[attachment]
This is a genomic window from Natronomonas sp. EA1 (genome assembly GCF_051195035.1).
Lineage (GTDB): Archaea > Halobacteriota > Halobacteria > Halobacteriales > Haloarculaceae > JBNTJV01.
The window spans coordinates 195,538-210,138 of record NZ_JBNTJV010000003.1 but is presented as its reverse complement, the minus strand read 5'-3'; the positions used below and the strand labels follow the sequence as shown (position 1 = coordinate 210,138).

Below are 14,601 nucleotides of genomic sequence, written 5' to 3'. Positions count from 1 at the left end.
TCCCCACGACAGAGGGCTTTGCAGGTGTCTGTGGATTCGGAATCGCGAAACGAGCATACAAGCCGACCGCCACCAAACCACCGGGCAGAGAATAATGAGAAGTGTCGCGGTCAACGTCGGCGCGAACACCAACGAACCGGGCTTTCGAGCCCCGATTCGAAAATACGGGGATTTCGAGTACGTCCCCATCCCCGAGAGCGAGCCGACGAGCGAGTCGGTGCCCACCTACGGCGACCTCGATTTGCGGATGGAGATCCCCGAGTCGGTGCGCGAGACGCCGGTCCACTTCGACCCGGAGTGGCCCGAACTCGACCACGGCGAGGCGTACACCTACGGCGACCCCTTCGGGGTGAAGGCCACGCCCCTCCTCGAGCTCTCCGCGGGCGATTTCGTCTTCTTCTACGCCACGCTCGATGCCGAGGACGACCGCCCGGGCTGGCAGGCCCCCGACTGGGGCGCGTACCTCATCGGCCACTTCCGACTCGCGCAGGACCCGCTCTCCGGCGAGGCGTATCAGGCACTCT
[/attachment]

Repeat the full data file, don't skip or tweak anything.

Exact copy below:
This is a genomic window from Natronomonas sp. EA1 (genome assembly GCF_051195035.1).
Lineage (GTDB): Archaea > Halobacteriota > Halobacteria > Halobacteriales > Haloarculaceae > JBNTJV01.
The window spans coordinates 195,538-210,138 of record NZ_JBNTJV010000003.1 but is presented as its reverse complement, the minus strand read 5'-3'; the positions used below and the strand labels follow the sequence as shown (position 1 = coordinate 210,138).

Below are 14,601 nucleotides of genomic sequence, written 5' to 3'. Positions count from 1 at the left end.
TCCCCACGACAGAGGGCTTTGCAGGTGTCTGTGGATTCGGAATCGCGAAACGAGCATACAAGCCGACCGCCACCAAACCACCGGGCAGAGAATAATGAGAAGTGTCGCGGTCAACGTCGGCGCGAACACCAACGAACCGGGCTTTCGAGCCCCGATTCGAAAATACGGGGATTTCGAGTACGTCCCCATCCCCGAGAGCGAGCCGACGAGCGAGTCGGTGCCCACCTACGGCGACCTCGATTTGCGGATGGAGATCCCCGAGTCGGTGCGCGAGACGCCGGTCCACTTCGACCCGGAGTGGCCCGAACTCGACCACGGCGAGGCGTACACCTACGGCGACCCCTTCGGGGTGAAGGCCACGCCCCTCCTCGAGCTCTCCGCGGGCGATTTCGTCTTCTTCTACGCCACGCTCGATGCCGAGGACGACCGCCCGGGCTGGCAGGCCCCCGACTGGGGCGCGTACCTCATCGGCCACTTCCGACTCGCGCAGGACCCGCTCTCCGGCGAGGCGTATCAGGCACTCT